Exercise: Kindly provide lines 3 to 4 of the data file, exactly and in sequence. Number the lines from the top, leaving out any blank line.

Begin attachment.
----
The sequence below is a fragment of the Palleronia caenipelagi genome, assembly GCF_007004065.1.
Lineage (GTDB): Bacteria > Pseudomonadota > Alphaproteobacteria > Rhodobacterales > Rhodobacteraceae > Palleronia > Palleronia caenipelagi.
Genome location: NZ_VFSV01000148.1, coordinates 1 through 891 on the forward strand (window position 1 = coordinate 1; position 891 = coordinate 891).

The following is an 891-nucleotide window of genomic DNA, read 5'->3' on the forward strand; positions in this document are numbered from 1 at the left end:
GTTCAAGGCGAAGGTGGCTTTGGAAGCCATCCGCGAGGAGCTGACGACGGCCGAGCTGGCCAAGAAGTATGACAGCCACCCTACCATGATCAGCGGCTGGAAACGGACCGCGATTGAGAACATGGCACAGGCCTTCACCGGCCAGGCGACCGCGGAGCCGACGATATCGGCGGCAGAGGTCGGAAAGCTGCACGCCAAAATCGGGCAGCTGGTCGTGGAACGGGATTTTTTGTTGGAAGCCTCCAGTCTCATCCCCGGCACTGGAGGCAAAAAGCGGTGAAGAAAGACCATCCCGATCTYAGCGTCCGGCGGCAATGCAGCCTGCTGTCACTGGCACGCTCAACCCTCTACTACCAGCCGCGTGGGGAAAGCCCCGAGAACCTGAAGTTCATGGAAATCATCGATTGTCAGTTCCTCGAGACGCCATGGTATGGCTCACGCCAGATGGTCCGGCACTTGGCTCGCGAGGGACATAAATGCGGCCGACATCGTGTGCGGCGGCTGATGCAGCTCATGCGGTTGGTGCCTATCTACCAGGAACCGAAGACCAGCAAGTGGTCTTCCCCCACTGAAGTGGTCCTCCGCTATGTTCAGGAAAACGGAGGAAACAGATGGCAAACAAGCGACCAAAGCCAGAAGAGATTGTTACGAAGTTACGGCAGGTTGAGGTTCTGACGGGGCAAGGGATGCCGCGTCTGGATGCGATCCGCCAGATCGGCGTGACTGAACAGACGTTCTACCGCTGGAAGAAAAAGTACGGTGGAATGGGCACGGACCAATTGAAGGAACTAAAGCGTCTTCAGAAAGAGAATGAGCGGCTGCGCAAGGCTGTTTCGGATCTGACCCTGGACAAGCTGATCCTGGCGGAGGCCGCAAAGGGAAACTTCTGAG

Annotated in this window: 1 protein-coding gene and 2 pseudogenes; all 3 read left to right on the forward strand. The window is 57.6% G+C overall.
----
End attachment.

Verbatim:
Genome location: NZ_VFSV01000148.1, coordinates 1 through 891 on the forward strand (window position 1 = coordinate 1; position 891 = coordinate 891).

The following is an 891-nucleotide window of genomic DNA, read 5'->3' on the forward strand; positions in this document are numbered from 1 at the left end: